‘Pesto Perpetuo’ basil (Ocimum) with ‘Souvenir d’Andre Chaudron’ catmint (Nepeta sibirica)

‘African Blue’ is nice as a foliage accent at first, with dark stems and purple-blushed leaves; then, the flowers take over the show for the rest of the season. You don’t have to worry about clipping them off, because ‘African Blue’ doesn’t set seed; it just keeps branching and blooming. In the shot below, I have it paired with purple heart (Setcreasea pallida) to pick up the stem color and ‘Big Ears’ lamb’s ears (Stachys byzantina) for some textural contrast.

Basil 'African Blue' (Ocimum) with purple heart (Setcreasea pallida) and 'Big Ears' lamb's ears (Stachys byzantina) at Hayefield.com

Basil ‘African Blue’ (Ocimum) with purple heart (Setcreasea pallida) and ‘Big Ears’ lamb’s ears (Stachys byzantina)

Going back to the easy-from-seed basils…I wouldn’t miss starting a packet of some purple basil each spring, for use as fillers wherever I need dark leaves.

'Osmin' basil (Ocimum basilicum) with 'Limelight' four o'clock (Mirabilis jalapa), 'Burgundy Giant' fountain grass (Pennisetum), and golden elderberry (Sambucus nigra 'Aurea') at Hayefield.com

‘Osmin’ basil (Ocimum basilicum) with ‘Limelight’ four o’clock (Mirabilis jalapa), ‘Burgundy Giant’ fountain grass (Pennisetum), and golden elderberry (Sambucus nigra ‘Aurea’)

‘Osmin’ is one that’s dependably dark. Above is an early-July shot of it with ‘Limelight’ four-o’clock (Mirabilis jalapa), ‘Burgundy Giant’ fountain grass (Pennisetum), and golden elderberry (Sambucus nigra ‘Aurea’). Below, it’s mingling with ‘Lady in Red’ Texas sage (Salvia coccinea). (I usually try to keep the basil flowers pinched off, but sometimes they get away from me, as in this late-August shot.)

'Osmin' basil (Ocimum basilicum) with 'Lady in Red' Texas sage (Salvia coccinea) at Hayefield.com

‘Osmin’ basil (Ocimum basilicum) with ‘Lady in Red’ Texas sage (Salvia coccinea)

Purple basils are also excellent for contrasting with silvers. Below is what Chiltern Seeds sells as ‘Purple Tulsi’ holy basil, paired with gold-and-silver chrysanthemum (Ajania pacifica).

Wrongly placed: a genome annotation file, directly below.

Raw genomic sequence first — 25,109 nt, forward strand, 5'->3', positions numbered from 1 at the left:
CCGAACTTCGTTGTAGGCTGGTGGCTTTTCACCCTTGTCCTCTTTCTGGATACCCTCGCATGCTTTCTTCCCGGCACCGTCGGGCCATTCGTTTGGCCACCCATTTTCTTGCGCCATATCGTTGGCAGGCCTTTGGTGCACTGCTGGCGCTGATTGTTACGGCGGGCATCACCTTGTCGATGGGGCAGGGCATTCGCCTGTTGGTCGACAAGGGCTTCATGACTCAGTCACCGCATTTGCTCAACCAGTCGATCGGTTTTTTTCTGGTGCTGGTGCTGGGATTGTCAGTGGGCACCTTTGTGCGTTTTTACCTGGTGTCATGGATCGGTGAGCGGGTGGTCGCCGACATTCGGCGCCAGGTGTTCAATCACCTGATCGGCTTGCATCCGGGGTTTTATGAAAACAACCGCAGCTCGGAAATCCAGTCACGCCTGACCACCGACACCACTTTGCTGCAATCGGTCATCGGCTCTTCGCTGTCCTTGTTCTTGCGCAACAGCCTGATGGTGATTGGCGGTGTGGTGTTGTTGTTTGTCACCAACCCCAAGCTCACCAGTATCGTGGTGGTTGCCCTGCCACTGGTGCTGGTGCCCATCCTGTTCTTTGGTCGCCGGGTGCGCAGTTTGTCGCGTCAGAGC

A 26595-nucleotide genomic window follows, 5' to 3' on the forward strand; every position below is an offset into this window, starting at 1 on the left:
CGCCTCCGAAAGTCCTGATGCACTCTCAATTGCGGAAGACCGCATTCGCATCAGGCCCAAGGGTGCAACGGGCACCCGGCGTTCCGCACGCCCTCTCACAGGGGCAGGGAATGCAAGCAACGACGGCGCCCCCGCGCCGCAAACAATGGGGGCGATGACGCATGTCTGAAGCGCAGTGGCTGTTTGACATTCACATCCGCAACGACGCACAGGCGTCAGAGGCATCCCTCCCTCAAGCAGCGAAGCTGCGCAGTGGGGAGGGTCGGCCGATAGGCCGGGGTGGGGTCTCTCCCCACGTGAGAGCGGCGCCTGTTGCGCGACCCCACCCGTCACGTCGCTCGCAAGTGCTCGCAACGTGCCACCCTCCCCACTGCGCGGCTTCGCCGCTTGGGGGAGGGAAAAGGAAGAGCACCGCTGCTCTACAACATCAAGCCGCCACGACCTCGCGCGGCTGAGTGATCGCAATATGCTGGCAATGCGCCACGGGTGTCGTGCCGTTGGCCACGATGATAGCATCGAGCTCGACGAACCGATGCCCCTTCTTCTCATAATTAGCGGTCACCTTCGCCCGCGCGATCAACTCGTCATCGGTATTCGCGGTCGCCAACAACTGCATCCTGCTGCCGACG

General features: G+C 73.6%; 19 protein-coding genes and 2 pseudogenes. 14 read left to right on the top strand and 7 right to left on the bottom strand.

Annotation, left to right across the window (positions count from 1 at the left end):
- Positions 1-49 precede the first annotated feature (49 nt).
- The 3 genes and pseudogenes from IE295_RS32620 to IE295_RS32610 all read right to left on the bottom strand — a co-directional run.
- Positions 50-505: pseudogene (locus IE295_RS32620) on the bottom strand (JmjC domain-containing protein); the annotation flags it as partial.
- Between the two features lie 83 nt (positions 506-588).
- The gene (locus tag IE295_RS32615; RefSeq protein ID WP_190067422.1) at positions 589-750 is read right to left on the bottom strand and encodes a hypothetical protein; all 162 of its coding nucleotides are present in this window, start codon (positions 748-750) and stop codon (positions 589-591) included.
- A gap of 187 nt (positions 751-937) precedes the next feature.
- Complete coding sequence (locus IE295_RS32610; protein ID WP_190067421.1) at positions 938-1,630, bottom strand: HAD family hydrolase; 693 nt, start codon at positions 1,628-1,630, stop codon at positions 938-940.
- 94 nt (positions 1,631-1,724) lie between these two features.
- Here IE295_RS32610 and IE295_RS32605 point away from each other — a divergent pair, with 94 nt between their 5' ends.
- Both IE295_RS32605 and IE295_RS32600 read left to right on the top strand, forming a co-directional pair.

"Purple Tulsi" holy basil (Ocimum) with gold-and-silver chrysanthemum (Ajania pacifica) at Hayefield.com

Chiltern’s ‘Purple Tulsi’ holy basil (Ocimum) with gold-and-silver chrysanthemum (Ajania pacifica)

‘Red Rubin’ is another excellent purple strain: equally as good as ‘Osmin’ and excellent for contrasting with yellow leaves, like those of ‘Australian Yellow’ lettuce, and setting off reds, such as ‘Lady in Red’ Texas sage.

'Red Rubin' basil (Ocimum basilicum) with 'Australian Yellow' lettuce and 'Lady in Red' Texas sage (Salvia coccinea) at Hayefield.com

‘Red Rubin’ basil (Ocimum basilicum) with ‘Australian Yellow’ lettuce and ‘Lady in Red’ Texas sage (Salvia coccinea)

That’s it for the first four handsome herbs; there are lots more combinations to come. Look for Part 2 on February 15th. Thanks for visiting!

13 responses to this post.

  1. Nancy, Wow, Wow, and Wow, your photos are so beautiful and to document and post all must take so much time, thank you for sharing your amazing gardening world and expertise with us. I, being a foliage lover, am particularly fond of the photo with the Canna in the background. Nice way to start my day! Viewing this post! Cathy T

    A very good morning to you, Cathy! Yes, that pineapple sage-and-canna combo made me happy, too: it looked great for months. But honestly, it would be hard to made a bad combination with ‘Golden Delicious’, in the ground or in containers.
    -Nan

  2. Posted by Tiiu Mayer on January 15, 2015 at 8:42 am

    After that breath of spring and summer it’s a real letdown to realize winter is still out there! Thanks Nancy for all the color and greenery and inspiration.

    Hey there, Tiiu! I guess we should just be grateful that we’re not having a repeat of last year’s cold *and* snow. Well, it’ll soon be seed-starting time. May all of your winter garden plans come to fruition this coming season!
    -Nan

  3. Posted by Carolyn Kreider on January 15, 2015 at 9:21 am

    Once again – simply beautiful!! You’ve inspired me to incorporate more of these gems into my beds….spring cannot come soon enough! And if I plant more thyme, there will be less mulching to do – win-win! Thank you for sharing your wonderful creativity with us….blessings to you in the New Year.

    Good to hear from you, Carolyn. You’ll still need mulch the first year, but yes, after that, the creeping thymes can make a really nice carpet once they get going. Have fun with them!
    -Nan

  4. You are indeed a master of great plant combinations! I’m looking forward to your new book. :)

    Thank you! I’m very much looking forward to it being finished (though I am having a great time writing it!).
    -Nan

  5. Posted by Rita Sillivan-Smith on January 15, 2015 at 12:37 pm

    Gorgeous — I soooo adore Herbs– I can smell them your pictures are so awesome! Thankfully, I can step into the sun room for a sniff of rosemary, bay and scented pelargoniums! Thank you !

    I remember how much you love herbs, Rita, and how beautifully you have them incorporated into your garden. Stay warm, and enjoy your indoor herbs for a few more months!
    -Nan

  6. Posted by Patty on January 15, 2015 at 1:28 pm

    Nancy:
    It’s always a joy to receive notice of a new post from you, and today’s photos are as inspiring as ever. Definitely a pick-me-up in the dead of winter – something that gets the creative juices flowing, and makes my fingers itch for spring! You’ve given me several new ideas for incorporating herbs into some of my beds. Many thanks for your usual generous sharing.